In the memory of my youth, I was always very, uniquely set apart, and corky. It felt lonely, but as I reflect on my adult life it is pretty similar. Feeling as though I am in a place where I am mis-understood. I did feel lonely for a lot of the time throughout my life, but today in this time, it feels much different. I wouldn’t go as far to say that, I don’t feel sad at all, but lonely, no. Loneliness for most people, myself included, equals to being alone to one’s thoughts, insecurities, and pain. To keep from being alone, we tend to surround ourselves with people who make us feel good about ourselves. In theory, it would appear that it would work, but it doesn’t work if that is where your identity is born.
In my case, co-dependent identity. Throughout life, a lot of my pain was caused by seeking love in the wrong places, things, or people, or even mis-reading what I thought I needed to do for them to love me. When I found the love of Jesus, it was like nothing else. Crazy, since I can’t see Him, or even have the ease of a body to talk face to face, though in spirit and prayer. I can, however, feel Him. Always did. I just thought I was crazy. That is what the world says after all right?
If you can hear the voice of God, they may call you a schizophrenic. If you are super emotional, they may call you Borderline. If you can switch in a unique adaptable amount of energy, they may call you Bi-polar. Eventually, we all snap and ask the difficult questions leading to the meaning of our existence. Some people are pro-life, pro-religion, or pro-success, but are we pro-love? I have seen, experienced, and even been the product of what the world looks like without it. But that isn’t the only place. I found myself in a season of life where, the same love of Jesus I once felt is also leading to the question for the meaning of my own existence. The church has a bad rap, and with all good reason. The same pain the world experiences throughout their lives, and insecurities happens in the church as well.
Life is no respecter of persons.
At the crossroads where we find that life and people all have pain and we are all saying the same things, yet are so divided, isolated, and hateful towards one another. Creating awareness is the best thing we can do, but first acceptance. There is a reality we live no matter who we are. We all live, and all die. Sharing the commonality, we all get the opportunities in life to live it to the fullest. No matter what side we are on, life will happen regardless. Both the stresses of responsibility, and the blessings of life occur to us all. Nonetheless, life’s responsibility first, is to be the best version of self, according to a standard of moral code. The second, to want to understand how to compassionately do life alongside others. In the world of opinions we live today, there is no shortage of variations of how we should live life. Reality rears its head again to reveal that a growth in love, friends, and parties shows that we do, in fact, desire to do life alongside others instead of choosing isolation.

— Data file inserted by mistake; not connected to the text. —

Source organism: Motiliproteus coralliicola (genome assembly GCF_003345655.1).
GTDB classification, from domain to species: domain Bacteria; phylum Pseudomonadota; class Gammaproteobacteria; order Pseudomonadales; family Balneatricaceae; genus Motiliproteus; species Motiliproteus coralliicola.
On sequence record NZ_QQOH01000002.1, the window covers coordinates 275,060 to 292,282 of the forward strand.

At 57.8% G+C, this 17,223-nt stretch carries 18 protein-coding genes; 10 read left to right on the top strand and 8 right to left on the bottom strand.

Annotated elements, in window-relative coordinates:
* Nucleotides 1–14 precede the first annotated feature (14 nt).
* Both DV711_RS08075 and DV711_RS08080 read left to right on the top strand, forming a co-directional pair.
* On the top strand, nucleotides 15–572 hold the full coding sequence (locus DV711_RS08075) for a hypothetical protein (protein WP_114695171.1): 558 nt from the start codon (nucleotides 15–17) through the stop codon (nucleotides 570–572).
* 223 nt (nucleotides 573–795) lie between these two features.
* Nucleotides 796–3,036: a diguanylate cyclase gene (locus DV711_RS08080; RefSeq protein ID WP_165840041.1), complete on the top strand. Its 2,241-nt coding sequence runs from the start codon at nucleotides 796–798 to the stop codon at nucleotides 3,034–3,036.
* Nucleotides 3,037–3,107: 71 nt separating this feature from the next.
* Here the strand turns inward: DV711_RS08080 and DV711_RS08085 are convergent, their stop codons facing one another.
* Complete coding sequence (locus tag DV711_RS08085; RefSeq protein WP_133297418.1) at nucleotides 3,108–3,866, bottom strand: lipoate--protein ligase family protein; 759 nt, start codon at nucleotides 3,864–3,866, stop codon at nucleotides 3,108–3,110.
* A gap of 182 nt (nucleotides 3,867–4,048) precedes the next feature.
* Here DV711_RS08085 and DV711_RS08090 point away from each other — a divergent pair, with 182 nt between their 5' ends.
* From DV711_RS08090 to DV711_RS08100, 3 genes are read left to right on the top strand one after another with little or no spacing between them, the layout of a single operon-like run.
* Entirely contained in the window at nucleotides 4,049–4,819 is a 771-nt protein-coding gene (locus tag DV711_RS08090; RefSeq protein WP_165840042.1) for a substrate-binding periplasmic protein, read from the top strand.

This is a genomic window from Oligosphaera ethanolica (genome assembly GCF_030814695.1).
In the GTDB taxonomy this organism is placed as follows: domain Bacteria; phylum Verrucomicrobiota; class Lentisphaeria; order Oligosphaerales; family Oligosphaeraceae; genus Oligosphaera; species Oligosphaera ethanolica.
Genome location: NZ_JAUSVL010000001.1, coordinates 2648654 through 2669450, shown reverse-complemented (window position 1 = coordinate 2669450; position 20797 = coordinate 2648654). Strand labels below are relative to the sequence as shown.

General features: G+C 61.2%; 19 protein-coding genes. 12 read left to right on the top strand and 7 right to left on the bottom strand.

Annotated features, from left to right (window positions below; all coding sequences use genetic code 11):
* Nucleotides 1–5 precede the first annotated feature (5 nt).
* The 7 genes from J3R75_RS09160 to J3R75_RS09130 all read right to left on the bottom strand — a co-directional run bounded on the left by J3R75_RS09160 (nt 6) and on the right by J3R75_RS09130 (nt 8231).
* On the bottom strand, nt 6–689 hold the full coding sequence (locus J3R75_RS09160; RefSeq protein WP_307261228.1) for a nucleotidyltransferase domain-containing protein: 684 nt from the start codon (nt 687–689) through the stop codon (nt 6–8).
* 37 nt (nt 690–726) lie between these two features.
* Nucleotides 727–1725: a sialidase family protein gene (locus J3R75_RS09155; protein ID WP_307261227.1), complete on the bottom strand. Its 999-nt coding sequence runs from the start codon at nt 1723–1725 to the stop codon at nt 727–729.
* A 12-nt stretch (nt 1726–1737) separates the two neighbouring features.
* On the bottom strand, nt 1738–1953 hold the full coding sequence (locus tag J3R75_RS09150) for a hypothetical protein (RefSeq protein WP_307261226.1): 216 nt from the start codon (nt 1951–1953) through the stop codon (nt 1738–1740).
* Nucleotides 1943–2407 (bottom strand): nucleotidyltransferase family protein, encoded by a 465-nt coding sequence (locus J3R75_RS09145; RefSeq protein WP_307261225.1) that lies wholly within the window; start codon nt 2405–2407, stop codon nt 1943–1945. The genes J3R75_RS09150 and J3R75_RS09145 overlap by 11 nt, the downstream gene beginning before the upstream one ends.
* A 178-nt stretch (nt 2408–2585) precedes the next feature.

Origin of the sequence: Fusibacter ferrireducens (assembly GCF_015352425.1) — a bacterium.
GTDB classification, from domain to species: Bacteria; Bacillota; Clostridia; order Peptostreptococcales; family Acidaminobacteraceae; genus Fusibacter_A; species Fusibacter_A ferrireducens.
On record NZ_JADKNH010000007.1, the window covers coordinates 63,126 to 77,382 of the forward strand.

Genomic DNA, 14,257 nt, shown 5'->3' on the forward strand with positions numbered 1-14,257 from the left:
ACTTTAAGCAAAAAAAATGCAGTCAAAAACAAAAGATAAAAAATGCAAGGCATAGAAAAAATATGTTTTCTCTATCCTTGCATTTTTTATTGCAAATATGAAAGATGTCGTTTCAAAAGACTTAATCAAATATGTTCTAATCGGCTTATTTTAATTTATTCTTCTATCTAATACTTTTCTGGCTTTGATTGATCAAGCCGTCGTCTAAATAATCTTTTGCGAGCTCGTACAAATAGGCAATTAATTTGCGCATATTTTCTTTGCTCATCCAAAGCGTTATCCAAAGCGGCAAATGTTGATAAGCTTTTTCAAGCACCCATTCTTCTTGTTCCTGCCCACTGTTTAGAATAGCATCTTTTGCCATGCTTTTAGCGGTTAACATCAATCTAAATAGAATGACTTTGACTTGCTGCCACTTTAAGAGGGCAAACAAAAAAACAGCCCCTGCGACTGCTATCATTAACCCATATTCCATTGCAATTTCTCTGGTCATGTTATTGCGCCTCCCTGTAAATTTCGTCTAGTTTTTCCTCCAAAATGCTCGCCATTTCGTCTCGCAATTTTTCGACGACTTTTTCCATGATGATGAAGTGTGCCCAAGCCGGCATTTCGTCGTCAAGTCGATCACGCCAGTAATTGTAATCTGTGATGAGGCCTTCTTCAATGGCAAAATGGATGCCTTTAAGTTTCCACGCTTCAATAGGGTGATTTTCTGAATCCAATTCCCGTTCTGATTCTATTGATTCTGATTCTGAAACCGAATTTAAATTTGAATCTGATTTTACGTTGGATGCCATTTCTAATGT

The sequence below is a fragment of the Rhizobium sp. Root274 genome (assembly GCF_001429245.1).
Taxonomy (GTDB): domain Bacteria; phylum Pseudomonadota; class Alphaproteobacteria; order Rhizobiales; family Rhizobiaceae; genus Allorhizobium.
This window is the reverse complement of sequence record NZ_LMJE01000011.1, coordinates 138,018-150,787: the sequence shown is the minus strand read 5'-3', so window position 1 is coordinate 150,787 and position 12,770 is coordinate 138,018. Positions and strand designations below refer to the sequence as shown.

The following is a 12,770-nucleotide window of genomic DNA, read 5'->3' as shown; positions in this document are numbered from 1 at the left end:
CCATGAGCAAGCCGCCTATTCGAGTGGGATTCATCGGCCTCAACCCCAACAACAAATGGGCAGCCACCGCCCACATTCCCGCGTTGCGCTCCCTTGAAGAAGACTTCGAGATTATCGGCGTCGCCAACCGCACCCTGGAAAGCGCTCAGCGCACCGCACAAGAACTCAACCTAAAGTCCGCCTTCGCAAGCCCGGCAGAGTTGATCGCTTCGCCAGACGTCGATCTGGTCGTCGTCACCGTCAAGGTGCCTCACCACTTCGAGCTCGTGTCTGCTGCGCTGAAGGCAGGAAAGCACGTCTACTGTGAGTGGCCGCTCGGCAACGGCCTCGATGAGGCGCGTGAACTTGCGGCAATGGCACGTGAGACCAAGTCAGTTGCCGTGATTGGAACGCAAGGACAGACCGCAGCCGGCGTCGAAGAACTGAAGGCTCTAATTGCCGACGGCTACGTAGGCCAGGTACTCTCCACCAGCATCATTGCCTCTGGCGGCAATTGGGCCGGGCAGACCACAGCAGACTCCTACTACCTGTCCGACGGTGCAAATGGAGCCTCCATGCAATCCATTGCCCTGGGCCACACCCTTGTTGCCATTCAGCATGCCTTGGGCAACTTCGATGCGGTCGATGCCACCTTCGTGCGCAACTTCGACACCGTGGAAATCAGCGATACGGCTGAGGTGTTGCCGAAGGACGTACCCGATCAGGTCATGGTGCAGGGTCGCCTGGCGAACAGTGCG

The disagreement happens rather, in the standard of morality that appears to be objective. Life has a unique sense of irony the deeper we go with our questions of life and morality. Either part will think reason is best, and no one listens. Though the same concerns are being expressed, the words are presented from different perspectives of experience. With all that we learn throughout life about pain, love, and morality there is still the question, can we actually start over and begin again a new course of life in spite of the experience and what we have learned? Leaving the past behind for healing comes in stages. New people, new challenges, and more memories. Starting with the choices we make to take risks, find love, walk morally,
be responsible, and have fun.
We can start over when we choose to first, end the last.
Be yourself; Everyone else is already taken.
— Oscar Wilde.